Court of Criminal Appeals of Tennessee, Nashville
ROBERT C. CLANTON
STATE OF TENNESSEE
Assigned on Briefs December 13, 2017
from the Circuit Court for Bedford County No. 18063 Forest A.
Durard, Jr., Judge
Petitioner, Robert C. Clanton, appeals from the denial of his
petition for post-conviction relief, arguing that he received
ineffective assistance of counsel. Upon our review, we affirm
the judgment of the post-conviction court.
R. App. P. 3 Appeal as of Right; Judgment of the Circuit
W. Uselton, Shelbyville, Tennessee, for the Petitioner,
Robert Carlyle Clanton.
Herbert H. Slatery III, Attorney General and Reporter; Renee
W. Turner, Senior Counsel; Robert J. Carter, District
Attorney General; and Mike Randles, Assistant District
Attorney General, for the appellee, State of Tennessee.
Camille R. McMullen, J., delivered the opinion of the court,
in which Norma McGee Ogle and Timothy L. Easter, JJ., joined.
CAMILLE R. McMULLEN, JUDGE.
July and September 2014, the Petitioner engaged in four
separate controlled drug exchanges with the same confidential
informant, one of which occurred within a school zone. He was
later convicted by a Bedford County jury of ten drug-related
offenses and received an effective sentence of twenty-three
years and six months. State v. Robert C. Clanton,
No. M2015-02438-CCA-R3-CD, 2016 WL 5266548, at *1 (Tenn.
Crim. App. Sept. 21, 2016), perm. app. denied,
(Tenn. Dec. 15, 2016). The sole issue presented in his direct
appeal, which was affirmed by this court, was whether the
trial court imposed an excessive sentence. Id. On
January 23, 2017, the Petitioner filed a pro se petition for
post-conviction relief, which was amended following the
appointment of counsel.
post-conviction hearing, the Petitioner testified that trial
counsel did not prepare him for trial and refused to
interview the confidential informant. The Petitioner was
particularly aggrieved because trial counsel did not
sufficiently attack the credibility of the confidential
informant at trial. The Petitioner believed that had trial
counsel impeached the confidential informant with a pending
criminal charge, the outcome of his case would have been
different. The Petitioner agreed however that the
informant's existing convictions, criminal history, and
motivation for acting as a confidential informant were
thoroughly explored at trial. The Petitioner also testified
that he did not know that the confidential informant's
trailer home, the location of the drug transaction, was in a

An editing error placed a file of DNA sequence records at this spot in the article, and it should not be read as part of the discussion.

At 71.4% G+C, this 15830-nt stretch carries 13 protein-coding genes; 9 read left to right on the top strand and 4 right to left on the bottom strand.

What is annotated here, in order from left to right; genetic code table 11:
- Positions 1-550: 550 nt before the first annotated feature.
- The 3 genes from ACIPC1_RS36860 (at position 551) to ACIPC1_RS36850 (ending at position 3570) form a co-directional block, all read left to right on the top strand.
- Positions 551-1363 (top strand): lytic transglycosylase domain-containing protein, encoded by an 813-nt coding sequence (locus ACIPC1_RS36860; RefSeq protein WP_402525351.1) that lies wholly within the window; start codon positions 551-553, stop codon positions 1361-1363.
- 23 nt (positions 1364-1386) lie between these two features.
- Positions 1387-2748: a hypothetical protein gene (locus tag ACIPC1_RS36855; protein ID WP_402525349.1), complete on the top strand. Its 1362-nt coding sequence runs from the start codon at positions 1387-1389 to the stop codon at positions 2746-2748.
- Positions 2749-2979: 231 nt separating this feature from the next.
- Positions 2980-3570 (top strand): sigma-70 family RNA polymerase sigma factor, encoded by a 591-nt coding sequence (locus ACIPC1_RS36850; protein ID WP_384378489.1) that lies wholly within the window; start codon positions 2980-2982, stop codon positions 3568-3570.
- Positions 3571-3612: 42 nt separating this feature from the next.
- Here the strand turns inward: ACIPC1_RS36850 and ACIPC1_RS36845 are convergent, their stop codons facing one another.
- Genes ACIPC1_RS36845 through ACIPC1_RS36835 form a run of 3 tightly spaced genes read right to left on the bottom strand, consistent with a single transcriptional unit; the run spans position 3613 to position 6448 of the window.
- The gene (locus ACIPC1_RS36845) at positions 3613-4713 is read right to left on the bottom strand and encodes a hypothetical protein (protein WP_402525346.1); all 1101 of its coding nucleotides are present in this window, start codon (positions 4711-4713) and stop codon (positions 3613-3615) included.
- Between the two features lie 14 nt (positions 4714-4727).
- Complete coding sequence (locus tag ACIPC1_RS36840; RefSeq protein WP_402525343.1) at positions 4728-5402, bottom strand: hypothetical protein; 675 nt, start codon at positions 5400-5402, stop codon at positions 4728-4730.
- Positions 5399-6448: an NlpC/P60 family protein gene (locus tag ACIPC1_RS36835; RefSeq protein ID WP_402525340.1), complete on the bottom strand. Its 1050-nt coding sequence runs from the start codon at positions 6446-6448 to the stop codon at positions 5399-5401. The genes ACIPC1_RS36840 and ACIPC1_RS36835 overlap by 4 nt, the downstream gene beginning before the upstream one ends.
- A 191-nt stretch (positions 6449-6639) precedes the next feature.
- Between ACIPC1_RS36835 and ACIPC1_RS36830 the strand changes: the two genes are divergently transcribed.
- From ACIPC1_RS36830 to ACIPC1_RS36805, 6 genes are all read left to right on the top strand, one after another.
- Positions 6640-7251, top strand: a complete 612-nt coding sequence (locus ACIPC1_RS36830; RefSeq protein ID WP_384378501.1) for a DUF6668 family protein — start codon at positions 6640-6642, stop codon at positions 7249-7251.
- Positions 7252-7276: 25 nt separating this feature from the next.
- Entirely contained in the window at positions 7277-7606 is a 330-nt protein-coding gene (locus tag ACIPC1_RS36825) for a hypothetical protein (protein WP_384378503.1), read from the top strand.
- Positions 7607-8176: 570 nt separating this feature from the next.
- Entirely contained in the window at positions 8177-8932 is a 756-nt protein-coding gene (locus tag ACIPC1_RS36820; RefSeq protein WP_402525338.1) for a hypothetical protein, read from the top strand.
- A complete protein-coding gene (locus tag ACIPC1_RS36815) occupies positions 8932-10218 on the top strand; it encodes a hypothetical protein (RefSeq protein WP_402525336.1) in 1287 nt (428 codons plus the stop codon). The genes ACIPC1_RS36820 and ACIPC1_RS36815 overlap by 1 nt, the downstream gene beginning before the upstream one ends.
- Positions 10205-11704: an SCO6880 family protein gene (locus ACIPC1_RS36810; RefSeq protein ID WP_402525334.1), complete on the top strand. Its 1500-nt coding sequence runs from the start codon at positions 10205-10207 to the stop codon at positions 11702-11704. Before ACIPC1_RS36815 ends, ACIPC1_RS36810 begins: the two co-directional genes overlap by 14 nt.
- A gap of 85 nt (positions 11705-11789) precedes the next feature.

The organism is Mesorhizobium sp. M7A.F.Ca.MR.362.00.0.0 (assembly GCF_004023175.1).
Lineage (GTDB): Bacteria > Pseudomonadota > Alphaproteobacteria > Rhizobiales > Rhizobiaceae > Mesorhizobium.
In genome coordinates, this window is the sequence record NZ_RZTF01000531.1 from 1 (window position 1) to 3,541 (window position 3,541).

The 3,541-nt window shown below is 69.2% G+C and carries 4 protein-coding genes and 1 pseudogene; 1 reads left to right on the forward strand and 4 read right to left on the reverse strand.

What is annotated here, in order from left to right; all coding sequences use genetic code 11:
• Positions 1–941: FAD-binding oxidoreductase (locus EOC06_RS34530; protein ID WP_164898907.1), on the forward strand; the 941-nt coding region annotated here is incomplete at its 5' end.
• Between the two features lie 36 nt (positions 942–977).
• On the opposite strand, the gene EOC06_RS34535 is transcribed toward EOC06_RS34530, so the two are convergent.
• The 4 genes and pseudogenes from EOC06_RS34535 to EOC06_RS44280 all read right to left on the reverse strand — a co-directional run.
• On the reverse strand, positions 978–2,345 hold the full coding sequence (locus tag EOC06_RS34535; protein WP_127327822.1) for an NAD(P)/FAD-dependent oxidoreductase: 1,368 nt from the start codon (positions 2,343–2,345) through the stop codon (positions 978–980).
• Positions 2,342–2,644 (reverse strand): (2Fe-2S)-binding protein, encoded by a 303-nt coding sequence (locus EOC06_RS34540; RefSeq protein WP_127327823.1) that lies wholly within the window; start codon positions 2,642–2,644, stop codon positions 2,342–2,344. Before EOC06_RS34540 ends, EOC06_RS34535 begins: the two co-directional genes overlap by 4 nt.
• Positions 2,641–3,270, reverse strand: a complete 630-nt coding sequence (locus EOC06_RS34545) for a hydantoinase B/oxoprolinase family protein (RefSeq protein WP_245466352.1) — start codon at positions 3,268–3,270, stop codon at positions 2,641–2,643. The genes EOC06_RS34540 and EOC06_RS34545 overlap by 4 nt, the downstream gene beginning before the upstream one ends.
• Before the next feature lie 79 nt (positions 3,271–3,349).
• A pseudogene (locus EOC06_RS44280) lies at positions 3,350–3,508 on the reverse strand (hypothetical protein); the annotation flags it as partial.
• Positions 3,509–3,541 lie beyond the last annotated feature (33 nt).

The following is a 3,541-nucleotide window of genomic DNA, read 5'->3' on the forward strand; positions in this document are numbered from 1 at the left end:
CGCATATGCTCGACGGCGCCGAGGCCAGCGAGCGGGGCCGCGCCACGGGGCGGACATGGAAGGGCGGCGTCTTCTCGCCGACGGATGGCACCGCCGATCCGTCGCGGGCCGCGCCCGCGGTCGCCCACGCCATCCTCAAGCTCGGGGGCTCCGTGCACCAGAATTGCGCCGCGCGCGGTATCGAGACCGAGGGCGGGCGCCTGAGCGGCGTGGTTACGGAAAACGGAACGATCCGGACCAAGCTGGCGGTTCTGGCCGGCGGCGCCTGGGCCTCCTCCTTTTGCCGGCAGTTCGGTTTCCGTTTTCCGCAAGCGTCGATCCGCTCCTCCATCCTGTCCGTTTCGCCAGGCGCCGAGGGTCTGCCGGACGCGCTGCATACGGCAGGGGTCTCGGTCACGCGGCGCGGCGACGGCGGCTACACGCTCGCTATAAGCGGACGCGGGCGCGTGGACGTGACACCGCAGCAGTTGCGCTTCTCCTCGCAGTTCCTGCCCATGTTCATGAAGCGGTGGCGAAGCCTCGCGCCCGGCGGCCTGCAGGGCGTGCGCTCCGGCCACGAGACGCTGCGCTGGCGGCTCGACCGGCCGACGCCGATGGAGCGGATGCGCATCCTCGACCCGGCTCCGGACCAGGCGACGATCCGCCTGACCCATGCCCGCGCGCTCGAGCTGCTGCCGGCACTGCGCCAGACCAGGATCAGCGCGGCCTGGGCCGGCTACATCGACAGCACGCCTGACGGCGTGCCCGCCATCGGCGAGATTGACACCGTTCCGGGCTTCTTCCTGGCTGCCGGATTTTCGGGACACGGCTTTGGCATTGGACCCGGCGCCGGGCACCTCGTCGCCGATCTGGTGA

school zone and that the confidential informant purposely
lured him there. Finally, the Petitioner said that he was not
consulted regarding the grounds upon which to appeal.
counsel, an assistant public defender, had practiced criminal
defense exclusively for the past eighteen years. He spoke
with the Petitioner on "numerous occasions" for
"between 30-45 minutes to an hour each time" prior
to the Petitioner's trial. Trial counsel researched the
Tennessee Department of Correction (TDOC) Offender Database
and the clerk's office to determine the confidential
informant's criminal history. His search revealed that
the confidential informant had several felony convictions,
some of which were beyond the ten-year limitations period.
Trial counsel did not customarily conduct additional criminal
history searches, unless he had additional information. He
was unaware of the confidential informant's pending
charge during the Petitioner's trial. Trial counsel did
not believe the pending charge would have impacted the
confidential informant's credibility because he was
thoroughly cross-examined about his existing criminal
history. Moreover, trial counsel described the State's
proof against the Petitioner as "overwhelming."
hearing the above proof, the post-conviction court issued a
written order denying post-conviction relief. It is from this
order that the Petitioner now appeals.
Petitioner argues that trial counsel was ineffective in
failing to discover that the confidential informant had a
pending charge and raise the defense of
entrapment.The State contends, and we ...